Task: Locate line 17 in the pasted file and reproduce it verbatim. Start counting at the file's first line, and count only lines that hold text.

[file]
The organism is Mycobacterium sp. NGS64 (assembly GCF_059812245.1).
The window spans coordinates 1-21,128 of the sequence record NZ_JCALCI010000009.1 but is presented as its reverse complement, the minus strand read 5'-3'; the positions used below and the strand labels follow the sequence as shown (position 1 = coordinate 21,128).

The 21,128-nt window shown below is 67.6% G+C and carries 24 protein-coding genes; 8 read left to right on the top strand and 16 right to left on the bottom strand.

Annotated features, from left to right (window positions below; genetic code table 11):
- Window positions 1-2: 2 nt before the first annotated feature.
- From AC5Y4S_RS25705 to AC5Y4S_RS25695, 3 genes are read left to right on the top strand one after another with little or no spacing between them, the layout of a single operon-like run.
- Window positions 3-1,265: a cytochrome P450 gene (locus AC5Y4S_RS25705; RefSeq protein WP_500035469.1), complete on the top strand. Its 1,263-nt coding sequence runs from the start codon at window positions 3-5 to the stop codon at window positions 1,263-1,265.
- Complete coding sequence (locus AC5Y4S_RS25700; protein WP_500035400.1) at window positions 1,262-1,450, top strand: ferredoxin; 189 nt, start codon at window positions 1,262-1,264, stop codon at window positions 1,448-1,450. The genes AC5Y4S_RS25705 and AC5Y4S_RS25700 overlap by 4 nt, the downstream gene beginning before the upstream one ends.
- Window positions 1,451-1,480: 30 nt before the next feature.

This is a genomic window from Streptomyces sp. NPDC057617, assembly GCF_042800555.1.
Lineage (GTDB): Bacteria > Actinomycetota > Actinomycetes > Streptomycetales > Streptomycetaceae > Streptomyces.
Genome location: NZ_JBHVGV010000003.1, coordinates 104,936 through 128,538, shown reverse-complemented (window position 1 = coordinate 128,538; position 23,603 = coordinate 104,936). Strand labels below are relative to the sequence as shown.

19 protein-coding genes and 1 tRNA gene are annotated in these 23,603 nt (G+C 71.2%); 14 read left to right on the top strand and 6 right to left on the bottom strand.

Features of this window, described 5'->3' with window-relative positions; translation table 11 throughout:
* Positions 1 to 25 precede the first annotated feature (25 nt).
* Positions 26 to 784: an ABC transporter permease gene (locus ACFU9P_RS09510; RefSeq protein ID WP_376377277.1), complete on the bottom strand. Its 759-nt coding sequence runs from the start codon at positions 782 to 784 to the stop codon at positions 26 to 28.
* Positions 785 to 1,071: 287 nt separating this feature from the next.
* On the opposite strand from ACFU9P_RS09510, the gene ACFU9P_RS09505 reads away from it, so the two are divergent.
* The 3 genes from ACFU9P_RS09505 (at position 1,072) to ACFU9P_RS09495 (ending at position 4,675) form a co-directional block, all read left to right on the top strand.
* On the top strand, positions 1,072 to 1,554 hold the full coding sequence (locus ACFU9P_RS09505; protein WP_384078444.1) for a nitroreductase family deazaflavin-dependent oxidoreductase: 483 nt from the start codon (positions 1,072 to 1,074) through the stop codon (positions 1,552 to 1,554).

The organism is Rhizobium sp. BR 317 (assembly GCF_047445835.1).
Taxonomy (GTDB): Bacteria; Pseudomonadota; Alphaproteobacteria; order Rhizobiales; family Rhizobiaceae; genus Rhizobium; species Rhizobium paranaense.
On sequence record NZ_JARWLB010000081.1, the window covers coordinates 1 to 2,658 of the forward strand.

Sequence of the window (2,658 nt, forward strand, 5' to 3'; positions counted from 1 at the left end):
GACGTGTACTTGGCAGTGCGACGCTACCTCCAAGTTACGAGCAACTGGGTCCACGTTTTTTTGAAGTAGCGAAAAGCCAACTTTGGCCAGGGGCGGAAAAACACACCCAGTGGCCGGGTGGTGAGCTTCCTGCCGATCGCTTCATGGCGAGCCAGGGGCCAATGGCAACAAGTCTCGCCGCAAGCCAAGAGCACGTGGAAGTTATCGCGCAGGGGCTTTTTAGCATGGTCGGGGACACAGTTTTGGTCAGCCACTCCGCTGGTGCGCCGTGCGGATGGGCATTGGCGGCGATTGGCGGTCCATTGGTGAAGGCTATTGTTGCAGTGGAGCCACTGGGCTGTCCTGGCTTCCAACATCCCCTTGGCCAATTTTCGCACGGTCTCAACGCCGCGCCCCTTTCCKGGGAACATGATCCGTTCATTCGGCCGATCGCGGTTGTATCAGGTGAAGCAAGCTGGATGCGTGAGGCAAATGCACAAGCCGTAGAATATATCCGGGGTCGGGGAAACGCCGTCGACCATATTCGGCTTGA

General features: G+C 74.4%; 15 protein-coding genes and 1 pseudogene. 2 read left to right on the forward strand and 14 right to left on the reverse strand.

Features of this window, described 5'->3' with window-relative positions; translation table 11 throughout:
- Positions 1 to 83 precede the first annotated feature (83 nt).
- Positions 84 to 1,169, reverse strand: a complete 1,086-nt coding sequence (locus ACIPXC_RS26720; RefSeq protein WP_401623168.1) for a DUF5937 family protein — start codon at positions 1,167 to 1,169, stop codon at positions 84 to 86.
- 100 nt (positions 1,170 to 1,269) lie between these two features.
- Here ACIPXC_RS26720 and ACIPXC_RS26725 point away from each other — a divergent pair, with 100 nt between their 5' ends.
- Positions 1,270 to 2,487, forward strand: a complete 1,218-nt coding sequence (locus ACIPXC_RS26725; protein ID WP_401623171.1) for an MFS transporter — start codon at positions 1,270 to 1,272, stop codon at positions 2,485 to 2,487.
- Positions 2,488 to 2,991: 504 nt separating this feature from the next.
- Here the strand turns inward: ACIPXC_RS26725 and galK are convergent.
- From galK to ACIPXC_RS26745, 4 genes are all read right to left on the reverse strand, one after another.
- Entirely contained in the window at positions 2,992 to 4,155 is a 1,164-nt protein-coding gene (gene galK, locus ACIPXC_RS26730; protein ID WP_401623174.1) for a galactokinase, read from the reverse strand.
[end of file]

* Positions 785 to 1,071: 287 nt separating this feature from the next.